Here is a contradiction:

I am twenty-five pounds over what I want to be. The reasons aren’t relevant; here I am. I can make excuses as is customary in situations like this. I have had one of the most stressful years of my life; circumstances with obligations kept me from my routine, I was pretty sick for a while, and my son constantly makes delicious bread. Whatever—here I am.

At the same time, I was a highly trained and practicing expert in exercise and weight loss. I ran a club for one of the most celebrated and accomplished exercise gurus in America, and I went through months of training, eight hours a day, five days a week, to learn about how to properly work every muscle in the body, how to eat, how to lose weight and keep it off. I helped work out everyone from college football teams to excessively obese women. Granted, that was more than thirty years ago, but I still remember the process.

I know, for instance, age has little to do with it. DNA plays a part, of course, but in most situations, adjustments can be made as we grow older. The metabolism slows making it more difficult to shed pounds as you age, most of the gain or lack of loss is environmental, and there are compensations readily available to make up for that. Schedules are another oft-referenced excuse, but the exercise aspect doesn’t take long and the eating, well, if you’re doing it right, takes less time than you think.

No, we simply don’t bother doing what is necessary because of lack of will power, bad habits, pressure from loved ones, bad associations, and a slew of other contestable dissents.

I am not trying to go back to being twenty-five-years old, though how cool would that be? No, I’m going to apply the knowledge of then-me to the increasingly discouraged now-me. This has nothing to do with how I look; it is about how I feel. I used to tell all people who came to the club that it is not about the scale, it is not about how it weighs on your mind. It is about how you feel about yourself. Friends say I don’t look like I need to lose that much; but it isn’t about what they think.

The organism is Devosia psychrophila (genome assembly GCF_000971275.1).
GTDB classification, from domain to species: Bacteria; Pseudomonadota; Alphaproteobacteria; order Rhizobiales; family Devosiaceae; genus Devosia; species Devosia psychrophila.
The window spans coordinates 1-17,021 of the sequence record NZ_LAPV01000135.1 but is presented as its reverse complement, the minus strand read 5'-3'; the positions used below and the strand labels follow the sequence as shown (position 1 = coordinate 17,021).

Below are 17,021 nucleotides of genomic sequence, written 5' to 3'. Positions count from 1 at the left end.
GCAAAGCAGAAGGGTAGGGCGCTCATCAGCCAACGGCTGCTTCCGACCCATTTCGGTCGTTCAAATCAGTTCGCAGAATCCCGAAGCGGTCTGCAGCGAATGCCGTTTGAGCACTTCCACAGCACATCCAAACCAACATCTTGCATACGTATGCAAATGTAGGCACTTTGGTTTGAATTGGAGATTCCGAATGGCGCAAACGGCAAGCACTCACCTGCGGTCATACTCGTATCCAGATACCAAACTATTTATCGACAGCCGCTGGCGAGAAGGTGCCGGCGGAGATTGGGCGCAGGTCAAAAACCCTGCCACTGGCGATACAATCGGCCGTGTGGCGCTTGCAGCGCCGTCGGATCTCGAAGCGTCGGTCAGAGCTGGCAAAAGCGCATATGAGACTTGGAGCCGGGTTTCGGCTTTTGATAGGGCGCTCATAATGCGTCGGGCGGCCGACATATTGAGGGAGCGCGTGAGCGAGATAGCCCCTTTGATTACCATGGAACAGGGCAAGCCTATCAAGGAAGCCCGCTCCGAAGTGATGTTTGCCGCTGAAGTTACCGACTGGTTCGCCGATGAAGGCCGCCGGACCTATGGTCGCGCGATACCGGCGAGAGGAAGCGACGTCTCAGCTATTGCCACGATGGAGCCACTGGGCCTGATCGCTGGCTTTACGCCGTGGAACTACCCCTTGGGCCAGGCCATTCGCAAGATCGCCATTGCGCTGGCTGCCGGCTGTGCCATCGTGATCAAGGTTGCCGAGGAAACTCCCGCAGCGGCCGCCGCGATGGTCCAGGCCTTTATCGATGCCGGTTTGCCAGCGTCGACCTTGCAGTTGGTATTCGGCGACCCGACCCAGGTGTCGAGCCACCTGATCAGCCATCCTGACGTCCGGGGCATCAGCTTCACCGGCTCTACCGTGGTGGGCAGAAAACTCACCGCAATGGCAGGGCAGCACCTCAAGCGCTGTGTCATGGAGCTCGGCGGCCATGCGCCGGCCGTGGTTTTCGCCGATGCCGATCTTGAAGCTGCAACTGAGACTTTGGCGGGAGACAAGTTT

Since every other aspect of my existence is rebooting, I figured this was a good time for a complete renaissance. So here are a few guidelines I plan to follow to help me lose twenty-five pounds by Labor Day. I used these at the club, and they helped some members lose upwards of one hundred and fifty pounds:

1. It’s an old axiom but it is true: breakfast like a king, lunch like a prince, dinner like a pauper.
2. Cut back the carbs, cut out the sugar, cut out the salt.
3. Plan the day’s food the night before and stick to the plan.
4. Drink a lot of water; often we aren’t hungry we’re dehydrated.
5. Cardio ten to fifteen minutes a day through swift walking or climbing stairs.
6. Get on the floor and do simple sit-ups, leg lifts, and a few others you can learn by Googling “lower body exercises” to work the waists and thighs fifteen minutes a day. And move slowly; speed during exercise is counterproductive.
7. Abdominal work 8 minutes every other day.
8. Arm isometrics for five minutes every day.

And the small things:

1. Park far away from anywhere I’m going (not too far).
2. Wear comfortable shoes.
3. Carry water.
4. Stop thinking about food, talking about food, and watching shows with food.

And the quirky things:

1. Brush your teeth when you start to feel hungry. No one ever enjoys following teeth-brushing with chocolate or sugars. That’s disgusting.
2. Eat food with natural sugars like oranges and apples, which are healthy and curb the desire for junk.
3. Leave your money at home. Empty the wallet except for what you need for gas. Carry no change and convince yourself that charging fast food is just pathetic.
4. Keep the list with you of what you’re going  to eat for the day.
5. Avoid dairy; it screws with the digestive system.